Economists, social scientists and psychologists look at it as a grand experiment. What happens when you have different generations in the workplace. How will things go when you have Traditionalists and Baby Boomers working beside Generation Xers and Millennials. Many feel like there are just too many differences between people right out of college and older adults nearing retirement. But generational diversity can lead to great things in a work place. Surrounding yourself and learning from each generational category is incredibly beneficial.

When getting to know co-workers, people often engage with others of similar ages, length of time at the company or within the same department. Consider grabbing lunch with someone you pass in the hallway and greet, but you don’t really know. If you are right out of college, consider asking a baby boomer to lunch or for a cup of coffee. They’ll be as curious about you as you are about them.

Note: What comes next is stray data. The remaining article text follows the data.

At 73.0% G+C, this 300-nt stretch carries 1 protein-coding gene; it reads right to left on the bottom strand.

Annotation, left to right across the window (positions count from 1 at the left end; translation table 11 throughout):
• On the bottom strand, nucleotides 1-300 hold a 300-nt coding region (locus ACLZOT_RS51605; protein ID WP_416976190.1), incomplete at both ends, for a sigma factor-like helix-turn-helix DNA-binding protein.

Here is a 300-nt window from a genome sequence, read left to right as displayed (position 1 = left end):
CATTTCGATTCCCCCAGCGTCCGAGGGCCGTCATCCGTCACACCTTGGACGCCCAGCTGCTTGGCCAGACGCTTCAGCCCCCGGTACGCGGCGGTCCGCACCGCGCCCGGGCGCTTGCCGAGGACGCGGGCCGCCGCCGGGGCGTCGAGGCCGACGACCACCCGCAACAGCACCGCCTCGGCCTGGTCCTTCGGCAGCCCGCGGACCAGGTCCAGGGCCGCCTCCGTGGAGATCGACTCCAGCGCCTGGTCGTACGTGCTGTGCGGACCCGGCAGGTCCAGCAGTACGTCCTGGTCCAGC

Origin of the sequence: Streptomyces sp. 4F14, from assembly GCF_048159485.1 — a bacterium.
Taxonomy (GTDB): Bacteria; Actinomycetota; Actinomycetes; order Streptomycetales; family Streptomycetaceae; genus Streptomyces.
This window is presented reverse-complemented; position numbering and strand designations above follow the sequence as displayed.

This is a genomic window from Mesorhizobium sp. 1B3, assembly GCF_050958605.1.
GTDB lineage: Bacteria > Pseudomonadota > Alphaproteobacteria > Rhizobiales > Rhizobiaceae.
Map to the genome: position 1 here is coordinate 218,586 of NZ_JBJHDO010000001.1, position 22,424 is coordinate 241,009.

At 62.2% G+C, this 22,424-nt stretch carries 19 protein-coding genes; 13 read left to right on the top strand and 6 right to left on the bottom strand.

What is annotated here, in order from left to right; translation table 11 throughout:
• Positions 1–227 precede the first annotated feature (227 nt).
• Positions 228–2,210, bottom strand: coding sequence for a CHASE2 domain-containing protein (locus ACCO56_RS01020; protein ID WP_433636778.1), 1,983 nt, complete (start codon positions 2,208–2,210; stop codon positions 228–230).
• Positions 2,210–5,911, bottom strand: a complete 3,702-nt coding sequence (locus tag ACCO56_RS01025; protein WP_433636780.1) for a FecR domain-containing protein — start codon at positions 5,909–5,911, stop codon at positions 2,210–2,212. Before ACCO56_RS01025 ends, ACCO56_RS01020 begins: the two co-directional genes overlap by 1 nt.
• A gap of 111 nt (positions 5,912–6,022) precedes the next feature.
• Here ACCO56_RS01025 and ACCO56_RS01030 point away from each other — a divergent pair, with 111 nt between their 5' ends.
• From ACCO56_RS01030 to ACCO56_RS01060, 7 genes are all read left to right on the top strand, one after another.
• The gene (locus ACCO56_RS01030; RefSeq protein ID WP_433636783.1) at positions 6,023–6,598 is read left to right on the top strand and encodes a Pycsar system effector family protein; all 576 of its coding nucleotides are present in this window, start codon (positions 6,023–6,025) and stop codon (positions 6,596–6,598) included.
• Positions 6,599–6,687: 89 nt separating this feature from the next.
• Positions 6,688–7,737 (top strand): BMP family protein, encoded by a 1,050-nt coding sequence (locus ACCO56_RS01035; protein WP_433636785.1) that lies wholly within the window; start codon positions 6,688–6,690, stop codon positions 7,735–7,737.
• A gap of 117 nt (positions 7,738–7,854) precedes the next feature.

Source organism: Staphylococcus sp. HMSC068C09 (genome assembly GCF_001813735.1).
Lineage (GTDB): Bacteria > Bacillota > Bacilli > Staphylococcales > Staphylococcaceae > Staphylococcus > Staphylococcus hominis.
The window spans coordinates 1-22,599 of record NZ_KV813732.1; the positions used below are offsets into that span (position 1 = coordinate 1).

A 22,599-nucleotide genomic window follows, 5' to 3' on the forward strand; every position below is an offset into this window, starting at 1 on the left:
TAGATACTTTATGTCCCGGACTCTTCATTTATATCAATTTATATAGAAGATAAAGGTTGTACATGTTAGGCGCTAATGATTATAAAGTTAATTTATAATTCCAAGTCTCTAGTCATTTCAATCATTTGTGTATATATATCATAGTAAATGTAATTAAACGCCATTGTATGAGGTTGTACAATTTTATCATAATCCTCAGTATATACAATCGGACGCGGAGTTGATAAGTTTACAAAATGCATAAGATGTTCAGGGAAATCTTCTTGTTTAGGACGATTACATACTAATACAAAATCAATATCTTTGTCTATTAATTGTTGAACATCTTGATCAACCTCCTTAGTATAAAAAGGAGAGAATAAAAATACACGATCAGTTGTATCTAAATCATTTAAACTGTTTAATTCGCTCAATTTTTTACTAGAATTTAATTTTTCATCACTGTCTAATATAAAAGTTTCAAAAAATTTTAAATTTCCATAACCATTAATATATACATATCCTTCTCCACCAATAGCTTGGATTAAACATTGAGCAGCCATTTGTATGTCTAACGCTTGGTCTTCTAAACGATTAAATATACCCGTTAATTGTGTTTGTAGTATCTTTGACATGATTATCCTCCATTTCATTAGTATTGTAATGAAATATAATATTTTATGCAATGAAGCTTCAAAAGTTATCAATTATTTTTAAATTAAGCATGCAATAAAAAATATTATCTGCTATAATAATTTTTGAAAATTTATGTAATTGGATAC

The older generations have been in the workforce for many years and can serve as mentors for the younger generation coming into the workforce. Boomers and Traditionalists have incredible knowledge to be shared with younger adults to help provide guidance, advice based on their own experiences for others to learn from.

The younger generations bring fresh ideas, a different outlook, new technology and social media savy to the table. Consider asking a younger team member to lunch. Learn what motivates them, what they are looking for in a career, and how they chose their career path. You may learn new ways to engage them to benefit your department, company and their professional growth.

Everyone, no matter your age, has a story to share and can help you grow in your professional path. Step out of your comfort zone, and schedule a lunch. You both will benefit from the conversation.

Share this:

Do These Things to Make Work Fun


There are jobs where the words “work” and “fun” would never be used in the same sentence. But what if there were things you could do to make work more enjoyable, and maybe even more productive? Does this sound familiar? You grab a cup of coffee, greet co-workers then before you know it emails start coming in. New meetings are scheduled and items not already on your to-do list pop up. Incorporating team-building activities into your workplace might be the last thing you are thinking when things get busy.